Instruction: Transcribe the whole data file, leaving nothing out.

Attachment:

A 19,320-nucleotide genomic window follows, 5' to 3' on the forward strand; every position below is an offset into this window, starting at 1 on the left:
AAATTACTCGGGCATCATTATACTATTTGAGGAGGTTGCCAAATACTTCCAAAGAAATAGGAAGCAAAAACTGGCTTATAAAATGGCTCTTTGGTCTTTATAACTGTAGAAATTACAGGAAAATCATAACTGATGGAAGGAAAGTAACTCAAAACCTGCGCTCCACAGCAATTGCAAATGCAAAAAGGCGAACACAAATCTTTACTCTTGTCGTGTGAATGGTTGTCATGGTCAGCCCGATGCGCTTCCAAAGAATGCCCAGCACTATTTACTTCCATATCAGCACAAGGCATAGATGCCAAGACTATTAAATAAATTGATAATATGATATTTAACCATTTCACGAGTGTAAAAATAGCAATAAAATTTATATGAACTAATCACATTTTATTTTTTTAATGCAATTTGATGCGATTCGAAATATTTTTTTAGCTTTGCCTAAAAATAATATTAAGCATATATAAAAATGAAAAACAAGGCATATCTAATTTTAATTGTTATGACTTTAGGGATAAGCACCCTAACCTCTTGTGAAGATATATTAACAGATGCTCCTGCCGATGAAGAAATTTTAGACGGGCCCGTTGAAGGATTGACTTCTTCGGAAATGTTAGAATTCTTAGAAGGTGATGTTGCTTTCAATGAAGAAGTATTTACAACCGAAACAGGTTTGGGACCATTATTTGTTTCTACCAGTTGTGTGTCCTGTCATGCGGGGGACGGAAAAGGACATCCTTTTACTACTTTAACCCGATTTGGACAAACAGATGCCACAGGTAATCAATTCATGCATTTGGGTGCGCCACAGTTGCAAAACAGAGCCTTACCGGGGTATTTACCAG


A 19,320-nucleotide genomic window follows, 5' to 3' on the forward strand; every position below is an offset into this window, starting at 1 on the left:
AAATTACTCGGGCATCATTATACTATTTGAGGAGGTTGCCAAATACTTCCAAAGAAATAGGAAGCAAAAACTGGCTTATAAAATGGCTCTTTGGTCTTTATAACTGTAGAAATTACAGGAAAATCATAACTGATGGAAGGAAAGTAACTCAAAACCTGCGCTCCACAGCAATTGCAAATGCAAAAAGGCGAACACAAATCTTTACTCTTGTCGTGTGAATGGTTGTCATGGTCAGCCCGATGCGCTTCCAAAGAATGCCCAGCACTATTTACTTCCATATCAGCACAAGGCATAGATGCCAAGACTATTAAATAAATTGATAATATGATATTTAACCATTTCACGAGTGTAAAAATAGCAATAAAATTTATATGAACTAATCACATTTTATTTTTTTAATGCAATTTGATGCGATTCGAAATATTTTTTTAGCTTTGCCTAAAAATAATATTAAGCATATATAAAAATGAAAAACAAGGCATATCTAATTTTAATTGTTATGACTTTAGGGATAAGCACCCTAACCTCTTGTGAAGATATATTAACAGATGCTCCTGCCGATGAAGAAATTTTAGACGGGCCCGTTGAAGGATTGACTTCTTCGGAAATGTTAGAATTCTTAGAAGGTGATGTTGCTTTCAATGAAGAAGTATTTACAACCGAAACAGGTTTGGGACCATTATTTGTTTCTACCAGTTGTGTGTCCTGTCATGCGGGGGACGGAAAAGGACATCCTTTTACTACTTTAACCCGATTTGGACAAACAGATGCCACAGGTAATCAATTCATGCATTTGGGTGCGCCACAGTTGCAAAACAGAGCCTTACCGGGGTATTTACCAG